Sunday, September 9, 2012

Carrying a Heavy Load: The Beginning of My Journey

Carrying a Heavy Load

Last week I transported two bags of goat feed from my garage to our humble goat barn not too far behind my house. The bags weighed fifty pounds each. As I hoisted one up and onto my shoulder and walked a short distance to a waiting cart, I could hardly imagine actually carrying that much weight all the time. I hoisted the second one up and took it to the cart. Three bags together would almost equal the amount of weight I've lost since October 1st, 2011. It's insanely crazy to think of a hundred and forty pounds of fat hanging on my frame day in, day out. If you put a bag of feed on each shoulder and one on your back, your body would immediately feel the oppression of its weight and, in no time, start to tire from the added load. A hundred and forty pounds! Good grief! That's heavy! 

The Things That Scare Me Most

I knew I needed to lose weight. I helped a co-worker carry a heavy item a short distance, and, once we put the object down, I was out of breath. Then it took forever for me to recover. My co-worker, who really isn't in shape either, kept looking at me and asking, "Are you going to be OK?" What a wake up call! If I am getting this way now, how will it be 10, 20, 30 years from now? What will I want to do that I will not be able to do? I could already see it in my life. I was not doing many of the activities that I used to because I was out of shape and lazy.

And the health risks of being overweight are undeniable. First there are heart problems, which run on my mom's side of the family anyway. I wasn't just overweight. My heart and lungs were not conditioned because of my sedentary lifestyle. The heart becomes weak due to its lack of inactivity, and its condition deteriorates. Just like any muscle, a lack of use will eventually render it useless.

Another health factor that really gave me the heebie jeebies was diabetes. I don't mean to minimize or make light of the disease, but it really is a frightening thing to have. Not only is it closely linked to cardiovascular disease, heart attacks, and strokes, it is a disease that, if it fully runs its course, causes one to basically slow rot. Diabetes ultimately damages small blood vessels as well as the nervous system. Ultimately, these two combine and many diabetics lose their eyes and limbs due to the slow decay of these body parts. If a heart attack or stroke don't get ya, its a slow, miserable death.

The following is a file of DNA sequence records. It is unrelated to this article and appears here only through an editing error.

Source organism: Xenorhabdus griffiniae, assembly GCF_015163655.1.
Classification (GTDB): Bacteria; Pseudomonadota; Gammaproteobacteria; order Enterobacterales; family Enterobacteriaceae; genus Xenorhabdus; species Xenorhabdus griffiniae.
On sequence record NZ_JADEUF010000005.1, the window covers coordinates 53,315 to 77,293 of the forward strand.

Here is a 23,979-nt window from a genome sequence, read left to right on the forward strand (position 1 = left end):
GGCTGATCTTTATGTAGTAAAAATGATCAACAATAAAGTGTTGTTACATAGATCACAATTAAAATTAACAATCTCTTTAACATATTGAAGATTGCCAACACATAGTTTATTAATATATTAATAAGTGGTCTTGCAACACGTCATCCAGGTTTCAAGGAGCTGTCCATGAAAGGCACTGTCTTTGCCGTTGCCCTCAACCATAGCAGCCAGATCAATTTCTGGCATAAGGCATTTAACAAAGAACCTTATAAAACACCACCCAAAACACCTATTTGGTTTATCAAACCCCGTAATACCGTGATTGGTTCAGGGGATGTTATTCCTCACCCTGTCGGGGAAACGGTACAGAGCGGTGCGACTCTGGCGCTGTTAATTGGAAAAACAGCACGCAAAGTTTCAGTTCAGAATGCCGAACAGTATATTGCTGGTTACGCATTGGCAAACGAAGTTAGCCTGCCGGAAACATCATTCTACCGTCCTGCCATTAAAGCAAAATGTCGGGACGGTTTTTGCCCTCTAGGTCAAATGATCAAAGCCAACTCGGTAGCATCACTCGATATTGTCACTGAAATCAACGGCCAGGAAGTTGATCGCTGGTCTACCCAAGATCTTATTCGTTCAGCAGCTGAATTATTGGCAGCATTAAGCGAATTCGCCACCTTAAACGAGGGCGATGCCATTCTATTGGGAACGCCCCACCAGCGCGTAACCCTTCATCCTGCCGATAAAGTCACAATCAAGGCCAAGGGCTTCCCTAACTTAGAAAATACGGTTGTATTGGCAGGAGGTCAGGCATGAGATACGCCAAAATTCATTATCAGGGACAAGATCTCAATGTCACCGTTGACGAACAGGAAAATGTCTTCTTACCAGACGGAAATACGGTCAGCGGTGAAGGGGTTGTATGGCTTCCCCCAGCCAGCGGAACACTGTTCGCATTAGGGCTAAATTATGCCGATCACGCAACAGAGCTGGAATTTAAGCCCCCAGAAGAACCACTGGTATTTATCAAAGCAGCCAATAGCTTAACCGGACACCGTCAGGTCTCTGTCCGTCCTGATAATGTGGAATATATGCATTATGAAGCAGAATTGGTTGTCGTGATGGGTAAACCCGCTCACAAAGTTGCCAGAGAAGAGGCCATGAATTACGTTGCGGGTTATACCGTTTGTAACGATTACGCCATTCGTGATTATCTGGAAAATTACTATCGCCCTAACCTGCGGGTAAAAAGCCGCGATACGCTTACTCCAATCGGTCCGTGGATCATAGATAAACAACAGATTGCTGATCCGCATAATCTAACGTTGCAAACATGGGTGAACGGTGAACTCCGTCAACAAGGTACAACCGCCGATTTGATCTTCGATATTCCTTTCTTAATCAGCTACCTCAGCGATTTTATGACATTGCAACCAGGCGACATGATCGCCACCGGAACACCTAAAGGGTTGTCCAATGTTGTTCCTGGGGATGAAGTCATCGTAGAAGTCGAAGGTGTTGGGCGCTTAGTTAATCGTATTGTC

Over 11% of the U.S. population 20 years and older have diabetes. About 27% of people 65 and over have it. And the numbers continue to grow! In my state alone, the percentage of those diagnosed with diabetes grew from less than 1% in 1958 to almost 3% in 1985 to over 11% in 2010. Guess what other percentages grew as well? Obesity was a little over 10% in 1985 and up to over 31% in 2010! Now just because those two things happened concurrently does not mean they are related. Please don't be duped by junk science. But the correlation between the most cases of diabetes and obesity and inactivity are well established and documented. 

So what does it all mean? The risk of heart disease, stroke, diabetes, and a host of other problems are greatly reduced by maintaining a healthy body weight and exercise. Yup, you can prevent most of these woes! Not only that, many of them can be reversed. Many with diabetes who lost weight and developed an active lifestyle actually reversed their disease to the point that it simply disappeared.

I knew I needed to act. If I did not, the future would be grim.

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